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August 4, 2003
Volume 81, Number 31
CENEAR 81 31 p. 7
ISSN 0009-2347


EARNINGS

NO CLEAR DIRECTION
Second-quarter results at chemical firms are up almost as often as they are down

WILLIAM STORCK

When there is no clear trend among companies, the word that pops into the minds of financial reporters and security analysts is "mixed"--a term that certainly applies to the chemical industry in the second quarter. Of 15 large chemical companies reporting by C&EN press time, six showed increases in earnings from continuing operations, excluding unusual items; eight had lower earnings; and one, Praxair, had no change compared with the same period last year.

Even the two largest U.S. chemical companies went in different directions. Dow Chemical's earnings surged 64.4% to $393 million, while DuPont's earnings fell 12.4% to $623 million. Dow's increase came on a 13.5% rise in sales to $8.24 billion, whereas DuPont's earnings declined despite a sales increase of 10% to $7.37 billion.

Both companies noted higher costs for the period, but Dow's costs for the products it sold--plus selling, administration, and general expenses--rose in line with the sales increase. Growth of these costs at DuPont outstripped its sales increase by almost five percentage points.

Dow had the highest percentage earnings gain of the companies surveyed, with the second largest seen at Cabot. Cabot's earnings, excluding one-time items, rose 25.8% to $29.3 million on a 20% sales increase to $468 million. However, the company is
not yet out of the woods. Cabot CEO Kennett F. Burnes says, "Competition in the carbon black market is intense, and we are experiencing downward price pressure at the same time as our raw material costs are increasing."

Two other companies with double-digit earnings increases were Cytec Industries and FMC Corp. Cytec's earnings increased 18.7% to $25.4 million as sales rose 6.8% to $375 million. The company had gains in pretax profits in all of its business segments, led by growth in specialty materials and building block intermediates of 19% and 12%, respectively.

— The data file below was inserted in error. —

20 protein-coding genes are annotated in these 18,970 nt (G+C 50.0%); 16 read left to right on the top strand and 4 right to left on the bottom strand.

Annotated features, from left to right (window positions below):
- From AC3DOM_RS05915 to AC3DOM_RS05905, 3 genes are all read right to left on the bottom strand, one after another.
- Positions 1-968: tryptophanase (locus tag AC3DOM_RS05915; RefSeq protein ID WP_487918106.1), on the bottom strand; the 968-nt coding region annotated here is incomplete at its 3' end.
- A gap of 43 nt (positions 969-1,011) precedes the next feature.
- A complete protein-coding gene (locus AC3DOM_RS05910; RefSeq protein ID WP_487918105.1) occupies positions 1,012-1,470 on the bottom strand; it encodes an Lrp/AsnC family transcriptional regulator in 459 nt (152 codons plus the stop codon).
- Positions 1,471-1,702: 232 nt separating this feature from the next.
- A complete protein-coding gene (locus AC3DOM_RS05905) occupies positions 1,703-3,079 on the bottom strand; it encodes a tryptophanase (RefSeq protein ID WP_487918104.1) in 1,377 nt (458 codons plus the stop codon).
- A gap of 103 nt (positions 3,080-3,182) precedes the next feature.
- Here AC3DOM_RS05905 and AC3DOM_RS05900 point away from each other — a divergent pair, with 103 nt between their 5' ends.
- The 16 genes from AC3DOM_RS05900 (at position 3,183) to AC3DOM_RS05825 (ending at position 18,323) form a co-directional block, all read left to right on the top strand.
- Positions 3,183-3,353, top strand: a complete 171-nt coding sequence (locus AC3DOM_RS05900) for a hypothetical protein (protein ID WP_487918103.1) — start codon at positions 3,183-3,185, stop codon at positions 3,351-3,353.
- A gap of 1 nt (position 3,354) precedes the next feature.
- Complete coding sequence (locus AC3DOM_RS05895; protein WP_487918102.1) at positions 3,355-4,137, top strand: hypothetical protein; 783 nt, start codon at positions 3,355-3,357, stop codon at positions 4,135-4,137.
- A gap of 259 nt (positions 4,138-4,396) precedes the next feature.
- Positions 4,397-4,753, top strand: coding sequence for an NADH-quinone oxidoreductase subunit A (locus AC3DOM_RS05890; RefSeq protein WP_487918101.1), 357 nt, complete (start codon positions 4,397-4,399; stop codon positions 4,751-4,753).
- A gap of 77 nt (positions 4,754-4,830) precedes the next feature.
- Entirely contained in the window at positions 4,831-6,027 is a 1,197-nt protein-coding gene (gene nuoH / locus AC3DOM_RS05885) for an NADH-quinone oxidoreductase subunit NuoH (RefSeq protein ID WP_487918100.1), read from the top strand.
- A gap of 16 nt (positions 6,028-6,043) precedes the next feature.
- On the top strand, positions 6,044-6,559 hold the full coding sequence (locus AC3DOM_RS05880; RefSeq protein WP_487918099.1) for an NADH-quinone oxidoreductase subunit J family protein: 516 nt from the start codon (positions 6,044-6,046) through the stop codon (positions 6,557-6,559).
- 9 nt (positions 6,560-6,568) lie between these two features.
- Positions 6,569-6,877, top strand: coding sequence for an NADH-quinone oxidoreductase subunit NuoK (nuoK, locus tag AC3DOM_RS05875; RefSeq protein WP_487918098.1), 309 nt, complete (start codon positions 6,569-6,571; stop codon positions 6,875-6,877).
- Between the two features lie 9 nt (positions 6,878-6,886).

FMC's earnings increased 13% to $21.7 million on 5.7% sales growth to $510 million.

W.R. Grace had the largest percentage decline of the 15 companies, but its 69.3% drop includes a number of unusual items that it only reports on a pretax basis. Earnings, including the one-time items, totaled just $6.5 million on sales of $503 million. Sales were up 6.7% over the same quarter of last year. The company says operating results continued to be adversely affected by economic weakness and by higher manufacturing and energy costs.

Solutia's earnings declined by $25 million in the quarter to give the company a $14 million loss, while sales increased 4.4% to $611 million. Solutia CEO John Hunter says, "Our earnings continued to be adversely impacted by persistently elevated raw material and energy costs and significant overcapacity in the marketplace."

SECOND QUARTER
Slightly more earnings declines than increases at major firms

SALES EARNINGSa CHANGE FROM 2002 PROFIT MARGINb

($ MILLIONS) SALES EARNINGS 2003 2002
Air Products $1,629.9 $123.2 18.6% –12.8% 7.6% 10.3%
Cabot 468.0 29.3 20.0 25.8 6.3 6.0
Cytec Industries 374.9 25.4 6.8 18.7 6.8 6.1
Dow Chemical 8,242.0 393.0 13.5 64.4 4.8 3.3
DuPont 7,369.0 623.0 10.0 –12.4 8.5 10.6
Eastman Chemical 1,481.0 47.0 6.2 6.8 3.2 3.2
Ferro 416.2 6.7 1.9 –43.2 1.6 2.9
FMC Corp. 510.0 21.7 5.7 13.0 4.3 4.0
Great Lakes Chemical 416.7 15.1 2.0 –35.2 3.6 5.7
W.R. Gracec 503.4 6.5 6.7 –69.3 1.3 4.5
Lubrizol 514.3 29.4 1.3 –14.8 5.7 6.8
PPG Industries 2,304.0 159.0 8.0 6.0 6.9 7.0
Praxair 1,401.0 150.0 7.2 0.0 10.7 11.5
Rohm and Haas 1,570.0 91.0 7.8 –11.7 5.8 7.1
Solutia 611.0 –14.0 4.4 nm def 1.9
a After-tax earnings from continuing operations, excluding significant extraordinary and nonrecurring items. b After-tax earnings as a percentage of sales. c Includes unusual charges. def = deficit. nm = not meaningful.



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